The boys were wearing simple but very glamorous three quarter length coats of varying shades of red with from simple to more elaborate embellishment, giving us an idea of the age without being over the top, disposed over some very trendy stovepipe black trousers.
The courtiers are all meant to be lusty members of the Duke’s entourage in a palace where candlelit dinners and partying, or should we saying enjoying an orgy all night are de riguer during the sixteenth century – nudity and sex scenes included.
Some of the boys coats were left open so we could be impressed by their bare flesh and some very good abbs, while they were busily desiring the courtesans on stage, whose big beautiful bare breasts were flowing freely.
This Rigoletto went back to the future. As promised, a rebirth that delivered some outstanding individual performances. The elements are there; a court full of vipers, a jester, a curse, a kidnapping and a murder.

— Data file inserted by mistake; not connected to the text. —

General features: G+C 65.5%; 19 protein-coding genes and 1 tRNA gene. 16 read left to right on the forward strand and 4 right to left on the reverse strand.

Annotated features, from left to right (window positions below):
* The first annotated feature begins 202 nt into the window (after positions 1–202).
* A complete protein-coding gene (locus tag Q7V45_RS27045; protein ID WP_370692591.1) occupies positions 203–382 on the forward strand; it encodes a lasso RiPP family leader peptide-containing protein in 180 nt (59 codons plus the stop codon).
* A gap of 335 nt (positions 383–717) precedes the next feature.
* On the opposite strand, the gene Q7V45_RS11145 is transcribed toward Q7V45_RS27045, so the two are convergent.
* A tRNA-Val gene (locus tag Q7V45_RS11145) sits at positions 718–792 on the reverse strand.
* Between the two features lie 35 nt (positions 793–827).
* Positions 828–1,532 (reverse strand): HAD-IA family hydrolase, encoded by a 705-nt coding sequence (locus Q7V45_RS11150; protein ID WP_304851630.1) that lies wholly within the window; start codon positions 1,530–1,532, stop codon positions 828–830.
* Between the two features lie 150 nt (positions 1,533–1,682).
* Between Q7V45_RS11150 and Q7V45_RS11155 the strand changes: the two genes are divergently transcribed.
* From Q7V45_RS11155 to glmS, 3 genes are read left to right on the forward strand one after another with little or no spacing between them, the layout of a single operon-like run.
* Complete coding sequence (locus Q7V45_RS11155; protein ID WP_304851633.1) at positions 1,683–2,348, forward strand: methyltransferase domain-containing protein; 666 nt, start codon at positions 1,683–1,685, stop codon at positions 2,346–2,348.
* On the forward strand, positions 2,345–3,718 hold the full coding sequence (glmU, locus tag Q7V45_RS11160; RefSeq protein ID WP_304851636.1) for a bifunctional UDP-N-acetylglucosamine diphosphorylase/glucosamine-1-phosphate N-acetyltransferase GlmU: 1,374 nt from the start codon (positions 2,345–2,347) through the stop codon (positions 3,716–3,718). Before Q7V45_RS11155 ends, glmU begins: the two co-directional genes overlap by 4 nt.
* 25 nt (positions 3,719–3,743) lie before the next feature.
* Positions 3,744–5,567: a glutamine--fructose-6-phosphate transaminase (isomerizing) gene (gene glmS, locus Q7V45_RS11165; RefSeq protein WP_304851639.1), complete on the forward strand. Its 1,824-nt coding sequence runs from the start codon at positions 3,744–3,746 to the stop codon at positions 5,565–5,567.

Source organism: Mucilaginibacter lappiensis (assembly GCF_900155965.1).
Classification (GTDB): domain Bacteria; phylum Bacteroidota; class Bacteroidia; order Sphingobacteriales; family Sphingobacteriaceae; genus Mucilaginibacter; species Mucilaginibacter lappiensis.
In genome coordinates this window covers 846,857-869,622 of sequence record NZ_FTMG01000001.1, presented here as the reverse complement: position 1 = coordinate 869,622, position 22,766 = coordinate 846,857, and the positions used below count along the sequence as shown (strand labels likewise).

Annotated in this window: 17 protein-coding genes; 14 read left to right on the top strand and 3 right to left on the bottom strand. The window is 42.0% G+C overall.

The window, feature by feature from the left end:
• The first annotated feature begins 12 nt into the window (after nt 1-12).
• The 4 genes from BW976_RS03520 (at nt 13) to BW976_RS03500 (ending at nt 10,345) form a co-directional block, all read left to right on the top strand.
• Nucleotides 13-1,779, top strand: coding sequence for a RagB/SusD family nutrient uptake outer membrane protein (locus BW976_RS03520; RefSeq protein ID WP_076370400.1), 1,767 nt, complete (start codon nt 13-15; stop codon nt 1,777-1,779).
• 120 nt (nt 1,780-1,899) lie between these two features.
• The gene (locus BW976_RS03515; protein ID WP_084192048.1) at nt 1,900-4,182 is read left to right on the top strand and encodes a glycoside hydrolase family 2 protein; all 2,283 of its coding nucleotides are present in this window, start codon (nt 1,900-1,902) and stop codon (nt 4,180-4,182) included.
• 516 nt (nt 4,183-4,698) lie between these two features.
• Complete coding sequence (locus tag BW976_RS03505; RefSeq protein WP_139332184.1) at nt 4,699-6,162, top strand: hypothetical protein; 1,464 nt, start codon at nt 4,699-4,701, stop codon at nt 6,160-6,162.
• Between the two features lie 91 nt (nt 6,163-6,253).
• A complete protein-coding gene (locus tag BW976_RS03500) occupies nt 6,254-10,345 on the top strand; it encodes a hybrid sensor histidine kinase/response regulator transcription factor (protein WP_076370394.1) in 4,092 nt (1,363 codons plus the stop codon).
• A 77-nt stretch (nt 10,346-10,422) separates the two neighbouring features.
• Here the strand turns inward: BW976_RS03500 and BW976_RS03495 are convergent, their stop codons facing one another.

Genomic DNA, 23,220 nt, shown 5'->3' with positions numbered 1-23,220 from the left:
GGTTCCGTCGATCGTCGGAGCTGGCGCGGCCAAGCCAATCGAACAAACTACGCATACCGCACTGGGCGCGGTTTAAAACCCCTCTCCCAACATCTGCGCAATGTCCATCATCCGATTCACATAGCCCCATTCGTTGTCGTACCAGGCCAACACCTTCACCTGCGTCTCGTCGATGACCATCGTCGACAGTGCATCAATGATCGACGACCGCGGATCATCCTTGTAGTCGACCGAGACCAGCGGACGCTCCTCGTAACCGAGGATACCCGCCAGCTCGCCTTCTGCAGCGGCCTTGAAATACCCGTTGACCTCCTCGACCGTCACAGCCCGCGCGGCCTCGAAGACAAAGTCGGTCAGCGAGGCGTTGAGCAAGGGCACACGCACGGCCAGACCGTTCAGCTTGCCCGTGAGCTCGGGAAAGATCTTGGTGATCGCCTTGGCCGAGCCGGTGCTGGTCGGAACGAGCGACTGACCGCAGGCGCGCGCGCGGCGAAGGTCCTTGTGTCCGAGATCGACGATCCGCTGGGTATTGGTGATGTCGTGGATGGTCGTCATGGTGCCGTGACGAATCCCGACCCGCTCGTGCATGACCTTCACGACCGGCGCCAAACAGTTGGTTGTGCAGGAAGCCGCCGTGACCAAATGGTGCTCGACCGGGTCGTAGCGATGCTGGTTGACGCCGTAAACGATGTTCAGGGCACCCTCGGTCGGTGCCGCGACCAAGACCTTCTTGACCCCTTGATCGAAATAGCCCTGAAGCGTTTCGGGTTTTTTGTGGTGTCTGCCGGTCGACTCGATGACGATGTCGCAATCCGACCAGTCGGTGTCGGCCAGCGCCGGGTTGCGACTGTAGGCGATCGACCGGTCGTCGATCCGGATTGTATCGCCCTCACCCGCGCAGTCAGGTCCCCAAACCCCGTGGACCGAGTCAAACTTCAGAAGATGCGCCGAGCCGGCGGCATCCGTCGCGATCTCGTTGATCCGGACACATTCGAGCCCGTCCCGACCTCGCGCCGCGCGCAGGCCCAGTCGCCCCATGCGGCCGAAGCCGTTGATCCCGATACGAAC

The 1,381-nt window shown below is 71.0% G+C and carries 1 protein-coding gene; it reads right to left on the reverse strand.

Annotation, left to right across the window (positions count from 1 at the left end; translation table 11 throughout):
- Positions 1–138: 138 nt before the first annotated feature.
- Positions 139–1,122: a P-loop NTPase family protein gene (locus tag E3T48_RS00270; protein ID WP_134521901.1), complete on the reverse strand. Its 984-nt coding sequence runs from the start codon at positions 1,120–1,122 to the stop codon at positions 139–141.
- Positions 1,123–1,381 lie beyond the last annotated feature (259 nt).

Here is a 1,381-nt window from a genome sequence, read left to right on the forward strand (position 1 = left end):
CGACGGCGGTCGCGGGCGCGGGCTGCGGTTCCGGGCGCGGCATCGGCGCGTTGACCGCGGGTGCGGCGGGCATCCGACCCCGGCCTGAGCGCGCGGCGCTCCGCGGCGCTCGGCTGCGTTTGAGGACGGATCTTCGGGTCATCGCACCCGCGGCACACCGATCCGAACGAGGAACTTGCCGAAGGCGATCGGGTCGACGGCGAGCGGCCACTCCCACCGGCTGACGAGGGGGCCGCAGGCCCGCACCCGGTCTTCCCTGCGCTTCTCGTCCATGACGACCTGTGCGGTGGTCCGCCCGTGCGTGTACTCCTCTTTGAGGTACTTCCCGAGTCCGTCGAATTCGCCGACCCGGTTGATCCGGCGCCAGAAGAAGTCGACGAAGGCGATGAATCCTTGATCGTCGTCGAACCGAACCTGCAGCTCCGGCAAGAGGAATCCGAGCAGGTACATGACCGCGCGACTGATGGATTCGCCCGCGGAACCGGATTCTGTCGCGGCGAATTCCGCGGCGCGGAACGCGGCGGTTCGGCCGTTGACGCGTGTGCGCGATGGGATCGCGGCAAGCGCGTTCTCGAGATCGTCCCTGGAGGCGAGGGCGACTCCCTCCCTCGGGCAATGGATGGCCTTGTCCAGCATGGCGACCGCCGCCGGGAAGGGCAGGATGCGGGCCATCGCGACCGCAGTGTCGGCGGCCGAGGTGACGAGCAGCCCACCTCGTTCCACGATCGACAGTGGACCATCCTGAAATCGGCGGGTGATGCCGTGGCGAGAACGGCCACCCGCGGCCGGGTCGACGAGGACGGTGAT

The setting by Richard Roberts is dramatic – dark and gloomy, with just enough design elements to give us a hint that the action is taking place during a ‘certain’ age, without being overtly traditional.
Edgy, hard but with a contemporary glimmering glamour bent, it was all quite ‘Melbourne’, very understated.
Some of the cast for this new production were gathered from around the world, although local favourite Warwick Fyfe took the role of the court fool Rigoletto. A truly bountiful baritone, Fyfe equipped himself well with a performance that was generally well paced, polished and poignantly real.
Having had a huge success in OA’s version of Richard Wagner’s Ring Cycle last year by stepping out from behind this familiar and well known but very complex role, Fyfe came back into it with a whole new attitude.